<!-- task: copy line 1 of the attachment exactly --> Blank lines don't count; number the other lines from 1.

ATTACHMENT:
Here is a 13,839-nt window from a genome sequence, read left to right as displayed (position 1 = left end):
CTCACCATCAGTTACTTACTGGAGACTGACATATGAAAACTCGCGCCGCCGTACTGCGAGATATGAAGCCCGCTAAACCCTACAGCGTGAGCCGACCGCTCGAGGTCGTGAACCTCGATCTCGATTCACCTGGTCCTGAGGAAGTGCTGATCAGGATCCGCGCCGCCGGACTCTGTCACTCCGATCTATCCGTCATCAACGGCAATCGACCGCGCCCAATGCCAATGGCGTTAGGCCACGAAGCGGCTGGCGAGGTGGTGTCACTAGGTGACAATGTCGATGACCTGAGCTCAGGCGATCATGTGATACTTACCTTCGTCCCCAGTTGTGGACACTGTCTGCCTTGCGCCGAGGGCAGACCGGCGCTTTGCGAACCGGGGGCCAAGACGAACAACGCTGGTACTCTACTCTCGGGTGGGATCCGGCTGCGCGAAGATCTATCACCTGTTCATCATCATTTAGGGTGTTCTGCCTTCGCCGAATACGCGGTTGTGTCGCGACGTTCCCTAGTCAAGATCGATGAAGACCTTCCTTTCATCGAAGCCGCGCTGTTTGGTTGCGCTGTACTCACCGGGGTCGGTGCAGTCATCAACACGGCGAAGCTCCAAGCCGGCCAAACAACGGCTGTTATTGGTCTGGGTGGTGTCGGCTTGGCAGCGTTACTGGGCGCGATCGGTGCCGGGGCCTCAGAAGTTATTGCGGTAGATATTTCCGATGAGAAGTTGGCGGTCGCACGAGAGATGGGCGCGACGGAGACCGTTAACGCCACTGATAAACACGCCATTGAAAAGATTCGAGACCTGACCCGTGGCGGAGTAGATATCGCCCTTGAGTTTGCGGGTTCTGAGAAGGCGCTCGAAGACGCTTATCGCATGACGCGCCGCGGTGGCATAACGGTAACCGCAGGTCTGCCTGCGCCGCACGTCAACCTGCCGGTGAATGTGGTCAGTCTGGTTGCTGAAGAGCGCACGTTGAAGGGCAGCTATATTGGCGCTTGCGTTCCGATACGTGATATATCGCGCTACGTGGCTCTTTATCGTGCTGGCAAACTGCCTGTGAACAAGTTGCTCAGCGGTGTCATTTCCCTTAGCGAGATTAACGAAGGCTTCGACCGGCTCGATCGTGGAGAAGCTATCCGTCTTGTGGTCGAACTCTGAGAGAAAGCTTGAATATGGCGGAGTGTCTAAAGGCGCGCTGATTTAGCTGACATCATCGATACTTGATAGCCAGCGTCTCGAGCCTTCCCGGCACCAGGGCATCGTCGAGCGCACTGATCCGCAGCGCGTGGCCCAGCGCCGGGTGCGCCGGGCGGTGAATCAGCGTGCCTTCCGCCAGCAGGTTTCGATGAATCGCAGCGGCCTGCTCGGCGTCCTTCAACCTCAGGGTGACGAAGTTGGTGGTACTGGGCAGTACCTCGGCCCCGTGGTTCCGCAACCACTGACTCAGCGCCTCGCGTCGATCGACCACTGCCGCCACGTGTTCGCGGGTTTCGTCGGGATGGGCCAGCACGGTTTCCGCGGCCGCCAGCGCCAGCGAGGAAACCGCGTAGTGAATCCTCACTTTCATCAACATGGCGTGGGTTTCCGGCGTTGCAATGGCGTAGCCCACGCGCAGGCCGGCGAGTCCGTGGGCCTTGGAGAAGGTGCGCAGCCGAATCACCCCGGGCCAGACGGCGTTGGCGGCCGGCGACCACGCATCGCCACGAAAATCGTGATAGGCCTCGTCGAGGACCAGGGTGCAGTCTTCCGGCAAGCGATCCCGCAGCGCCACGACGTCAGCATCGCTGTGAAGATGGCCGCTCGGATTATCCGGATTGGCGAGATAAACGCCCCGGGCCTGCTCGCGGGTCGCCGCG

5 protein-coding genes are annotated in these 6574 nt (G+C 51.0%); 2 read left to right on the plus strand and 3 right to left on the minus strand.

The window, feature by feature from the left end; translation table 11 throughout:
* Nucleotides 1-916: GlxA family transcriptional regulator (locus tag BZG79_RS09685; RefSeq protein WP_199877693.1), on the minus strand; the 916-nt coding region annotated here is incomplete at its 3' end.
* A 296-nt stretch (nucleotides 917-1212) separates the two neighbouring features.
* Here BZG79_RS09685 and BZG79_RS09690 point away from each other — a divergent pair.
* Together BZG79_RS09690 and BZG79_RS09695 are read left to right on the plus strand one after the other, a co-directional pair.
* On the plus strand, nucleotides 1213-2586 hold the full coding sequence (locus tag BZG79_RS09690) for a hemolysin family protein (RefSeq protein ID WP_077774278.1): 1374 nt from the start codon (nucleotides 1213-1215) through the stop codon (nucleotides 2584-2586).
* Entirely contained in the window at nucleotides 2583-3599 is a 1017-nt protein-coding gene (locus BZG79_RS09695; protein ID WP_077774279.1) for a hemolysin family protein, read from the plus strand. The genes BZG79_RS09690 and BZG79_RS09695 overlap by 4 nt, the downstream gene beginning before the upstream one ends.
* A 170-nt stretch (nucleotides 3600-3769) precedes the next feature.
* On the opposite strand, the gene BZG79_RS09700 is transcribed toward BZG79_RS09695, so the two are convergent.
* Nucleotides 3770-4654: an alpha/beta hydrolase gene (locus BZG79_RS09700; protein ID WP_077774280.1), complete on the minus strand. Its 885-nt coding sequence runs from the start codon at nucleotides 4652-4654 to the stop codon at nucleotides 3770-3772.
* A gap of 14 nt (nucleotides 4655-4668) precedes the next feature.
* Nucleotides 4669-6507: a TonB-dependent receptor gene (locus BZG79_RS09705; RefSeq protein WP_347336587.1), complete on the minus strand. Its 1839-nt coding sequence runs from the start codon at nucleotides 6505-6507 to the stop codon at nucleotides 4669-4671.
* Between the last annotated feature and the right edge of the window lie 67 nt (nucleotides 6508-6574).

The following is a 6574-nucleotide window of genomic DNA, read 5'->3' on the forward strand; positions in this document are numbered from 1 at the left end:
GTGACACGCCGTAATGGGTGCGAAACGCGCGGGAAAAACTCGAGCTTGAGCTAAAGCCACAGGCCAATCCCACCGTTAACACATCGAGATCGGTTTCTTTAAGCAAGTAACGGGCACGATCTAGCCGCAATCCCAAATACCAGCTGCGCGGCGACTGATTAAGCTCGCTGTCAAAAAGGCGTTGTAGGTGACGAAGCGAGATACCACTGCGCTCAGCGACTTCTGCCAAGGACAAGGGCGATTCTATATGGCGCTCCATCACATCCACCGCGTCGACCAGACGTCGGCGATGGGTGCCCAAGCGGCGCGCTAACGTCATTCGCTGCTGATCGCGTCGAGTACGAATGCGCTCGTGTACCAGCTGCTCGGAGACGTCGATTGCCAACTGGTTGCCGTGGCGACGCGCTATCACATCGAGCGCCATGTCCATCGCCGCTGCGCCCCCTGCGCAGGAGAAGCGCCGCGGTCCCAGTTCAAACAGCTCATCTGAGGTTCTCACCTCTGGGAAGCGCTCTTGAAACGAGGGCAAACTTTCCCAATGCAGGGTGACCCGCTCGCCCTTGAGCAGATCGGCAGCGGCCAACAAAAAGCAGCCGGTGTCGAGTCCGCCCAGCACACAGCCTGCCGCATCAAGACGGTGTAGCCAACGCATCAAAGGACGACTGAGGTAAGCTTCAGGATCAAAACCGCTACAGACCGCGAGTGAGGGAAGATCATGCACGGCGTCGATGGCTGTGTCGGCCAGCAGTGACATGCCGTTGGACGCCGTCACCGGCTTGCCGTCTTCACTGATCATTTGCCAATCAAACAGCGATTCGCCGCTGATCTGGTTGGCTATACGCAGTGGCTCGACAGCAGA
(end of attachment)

Here is a 13,839-nt window from a genome sequence, read left to right as displayed (position 1 = left end):